This French hit, the story of a rich paraplegic white man who forms an unlikely friendship with an unrefined black caretaker/assistant is the stuff Stanley Kramer movies, TV after school specials, a number of politically correct 80’s sitcoms or perhaps even a cinematic version of the McCartney/Stevie Wonder song, Ebony and Ivory. That said, the dated racial and class characterizations and on-the-nose sentimentality are evened out by the genuinely warm and authentic performance trump of Omar Sy.
The Intouchables (2012) dir. Olivier Nakache and Éric Toledano
Starring: Omar Sy, François Cluzet, Anne Le Ny, Audrey Fleurot
I first became aware of this picture when we heard about Omar Sy besting Oscar-winner Jean Dujardin for the Cesar Award for best actor last year. But the poster of the handsome faces of Francois Cluzet and Sy wearing non-threatening smiles generated little interest for me. Sure, we shouldn’t judge a book by its cover but this seemed milquetoast bland.
It turns out what we see on the screen is not that far off from the poster. Cluzet plays Philippe, a parapalegic millionaire, bound to a wheelchair for the rest of his life, but with enough money to hire full time assistants to aid him in all his endeavours. Enter Driss (Omar Sy) who interviews for the job, a African man from the wrong side of the tracks, in over his head in the world of stuck up French aristocrats and jet setting business men. As we expect Philippe admires his naïve unfiltered candor and thus shocks his confidents when he hires the unexperienced and uneducated Driss.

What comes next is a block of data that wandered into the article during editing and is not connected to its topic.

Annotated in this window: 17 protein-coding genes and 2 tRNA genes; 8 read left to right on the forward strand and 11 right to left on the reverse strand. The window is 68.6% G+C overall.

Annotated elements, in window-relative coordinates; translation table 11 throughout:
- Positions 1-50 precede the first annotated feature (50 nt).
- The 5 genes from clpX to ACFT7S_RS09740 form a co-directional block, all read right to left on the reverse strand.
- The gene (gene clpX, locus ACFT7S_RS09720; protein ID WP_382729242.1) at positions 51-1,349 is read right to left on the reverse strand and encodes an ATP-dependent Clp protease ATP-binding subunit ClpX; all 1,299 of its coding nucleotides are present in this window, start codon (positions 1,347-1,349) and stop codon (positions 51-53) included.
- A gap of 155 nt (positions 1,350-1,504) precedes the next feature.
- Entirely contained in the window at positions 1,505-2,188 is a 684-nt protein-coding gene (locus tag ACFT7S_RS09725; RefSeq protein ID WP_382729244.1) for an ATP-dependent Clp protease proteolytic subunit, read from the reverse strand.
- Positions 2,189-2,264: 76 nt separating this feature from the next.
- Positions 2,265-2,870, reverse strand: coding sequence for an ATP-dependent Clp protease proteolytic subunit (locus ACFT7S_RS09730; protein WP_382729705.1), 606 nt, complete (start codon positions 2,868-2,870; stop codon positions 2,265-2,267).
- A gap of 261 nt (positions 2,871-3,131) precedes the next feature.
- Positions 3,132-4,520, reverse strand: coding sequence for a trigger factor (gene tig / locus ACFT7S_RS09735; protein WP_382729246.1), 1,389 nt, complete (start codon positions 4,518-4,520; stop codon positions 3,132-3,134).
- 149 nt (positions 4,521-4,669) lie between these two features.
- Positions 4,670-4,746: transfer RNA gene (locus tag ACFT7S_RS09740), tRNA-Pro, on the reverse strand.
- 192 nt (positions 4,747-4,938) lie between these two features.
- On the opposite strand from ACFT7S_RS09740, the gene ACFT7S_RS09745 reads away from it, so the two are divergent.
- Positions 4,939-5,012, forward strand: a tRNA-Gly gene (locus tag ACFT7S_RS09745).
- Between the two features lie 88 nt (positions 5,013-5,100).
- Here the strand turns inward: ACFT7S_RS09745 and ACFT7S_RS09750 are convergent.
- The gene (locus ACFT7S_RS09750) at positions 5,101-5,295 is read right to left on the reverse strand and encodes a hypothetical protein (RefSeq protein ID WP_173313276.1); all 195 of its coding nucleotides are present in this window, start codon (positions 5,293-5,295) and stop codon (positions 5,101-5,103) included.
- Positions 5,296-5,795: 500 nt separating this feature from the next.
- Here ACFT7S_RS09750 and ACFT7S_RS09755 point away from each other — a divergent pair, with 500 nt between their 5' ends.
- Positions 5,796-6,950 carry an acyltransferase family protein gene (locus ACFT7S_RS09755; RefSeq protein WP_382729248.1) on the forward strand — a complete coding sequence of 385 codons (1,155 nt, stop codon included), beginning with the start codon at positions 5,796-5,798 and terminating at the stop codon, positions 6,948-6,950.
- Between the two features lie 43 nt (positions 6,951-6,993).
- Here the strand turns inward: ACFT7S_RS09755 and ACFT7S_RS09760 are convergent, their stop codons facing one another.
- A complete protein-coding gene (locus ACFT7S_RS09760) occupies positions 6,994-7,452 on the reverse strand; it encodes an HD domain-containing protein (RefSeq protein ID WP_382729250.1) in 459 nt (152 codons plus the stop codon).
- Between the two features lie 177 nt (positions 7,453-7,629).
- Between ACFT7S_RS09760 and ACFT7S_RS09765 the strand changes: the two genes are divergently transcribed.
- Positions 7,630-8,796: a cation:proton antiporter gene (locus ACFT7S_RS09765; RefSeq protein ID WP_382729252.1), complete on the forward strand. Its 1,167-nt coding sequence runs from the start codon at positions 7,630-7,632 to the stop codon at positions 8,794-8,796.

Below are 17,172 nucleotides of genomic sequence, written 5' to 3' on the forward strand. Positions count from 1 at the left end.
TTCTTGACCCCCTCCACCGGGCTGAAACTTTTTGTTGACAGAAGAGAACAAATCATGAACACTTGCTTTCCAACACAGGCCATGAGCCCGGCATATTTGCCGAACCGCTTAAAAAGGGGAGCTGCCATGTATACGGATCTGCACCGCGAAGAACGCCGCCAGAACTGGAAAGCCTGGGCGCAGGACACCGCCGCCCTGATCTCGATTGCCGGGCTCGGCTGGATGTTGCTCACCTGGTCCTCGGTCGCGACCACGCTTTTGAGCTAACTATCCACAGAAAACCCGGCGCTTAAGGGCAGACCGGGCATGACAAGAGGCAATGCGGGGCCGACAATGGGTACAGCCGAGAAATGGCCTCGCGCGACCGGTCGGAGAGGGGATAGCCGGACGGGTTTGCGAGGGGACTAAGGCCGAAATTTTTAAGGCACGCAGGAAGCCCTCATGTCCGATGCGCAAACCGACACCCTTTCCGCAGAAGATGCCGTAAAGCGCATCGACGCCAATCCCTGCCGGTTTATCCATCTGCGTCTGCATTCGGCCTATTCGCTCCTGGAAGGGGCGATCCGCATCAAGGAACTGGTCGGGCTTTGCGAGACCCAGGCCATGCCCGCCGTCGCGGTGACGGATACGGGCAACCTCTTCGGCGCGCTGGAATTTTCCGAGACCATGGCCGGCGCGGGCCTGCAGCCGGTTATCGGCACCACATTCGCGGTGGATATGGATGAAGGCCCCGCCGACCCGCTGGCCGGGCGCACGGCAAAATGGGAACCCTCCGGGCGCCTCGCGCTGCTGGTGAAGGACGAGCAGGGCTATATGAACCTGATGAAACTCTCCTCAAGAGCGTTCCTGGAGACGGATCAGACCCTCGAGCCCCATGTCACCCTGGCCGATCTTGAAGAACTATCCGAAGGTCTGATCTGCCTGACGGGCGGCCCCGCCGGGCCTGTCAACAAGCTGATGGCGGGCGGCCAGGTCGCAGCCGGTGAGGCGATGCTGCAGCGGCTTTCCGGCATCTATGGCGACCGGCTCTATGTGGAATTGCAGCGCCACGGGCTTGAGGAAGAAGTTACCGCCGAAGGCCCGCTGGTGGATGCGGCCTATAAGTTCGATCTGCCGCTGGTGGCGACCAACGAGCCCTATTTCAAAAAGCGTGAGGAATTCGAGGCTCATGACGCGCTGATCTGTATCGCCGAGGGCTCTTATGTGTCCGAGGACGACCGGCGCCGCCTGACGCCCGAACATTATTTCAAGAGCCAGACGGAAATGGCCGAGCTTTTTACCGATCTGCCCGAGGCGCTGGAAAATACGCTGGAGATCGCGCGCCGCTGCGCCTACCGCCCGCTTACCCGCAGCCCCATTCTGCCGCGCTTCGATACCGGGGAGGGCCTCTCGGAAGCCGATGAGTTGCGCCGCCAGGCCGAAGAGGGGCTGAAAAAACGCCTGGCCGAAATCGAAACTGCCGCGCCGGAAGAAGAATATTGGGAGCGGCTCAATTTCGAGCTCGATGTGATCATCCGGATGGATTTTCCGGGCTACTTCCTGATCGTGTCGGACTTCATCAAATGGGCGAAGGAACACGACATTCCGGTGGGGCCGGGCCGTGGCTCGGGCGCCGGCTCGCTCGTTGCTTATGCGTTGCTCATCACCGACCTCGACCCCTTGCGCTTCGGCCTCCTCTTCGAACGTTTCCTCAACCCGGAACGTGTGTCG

But there’s something about Driss’ candid nature and forthright attitude which Philippe is lacking in his white collar, stuck up sheltered life. And so, we see Driss entering society-life, pushing Philippe to look outside his literal and figurative shell and discover the true meaning of life. Humour is derived from Sy’s fish out of water exploits, his ill-mannered passes at the gorgeous redhead assistant, and his naivity when it comes to refined culture such as the opera, art and classical music. For Philippe he gets exposed to R&B music, the freedom of urban soul dancing, marijuana and fast cars.
The filmmakers leave nothing between the lines hitting us over the head with its pandering social commentary not that far removed from Diff'rent Strokes, Driving Miss Daisy or The Blind Side. Thus, it’s no surprise the film was massive success in France, a strong Weinstein-aided indie hit in North America, and soon to be remade in Hollywood. But masses up people also like white bread and Bud Light. The Intouchables is the foreign cinema easy-to-digest.
Remarkably this picture is rendered most significant for the breakout performance of Omar Sy, a man with a large screen presence with his inate big screen charm and affability as a younger Eddie Murphy. We’d all love to have an Omar Sy in our lives.
The Intouchables is available on Blu-Ray and DVD from Alliance Films in Canada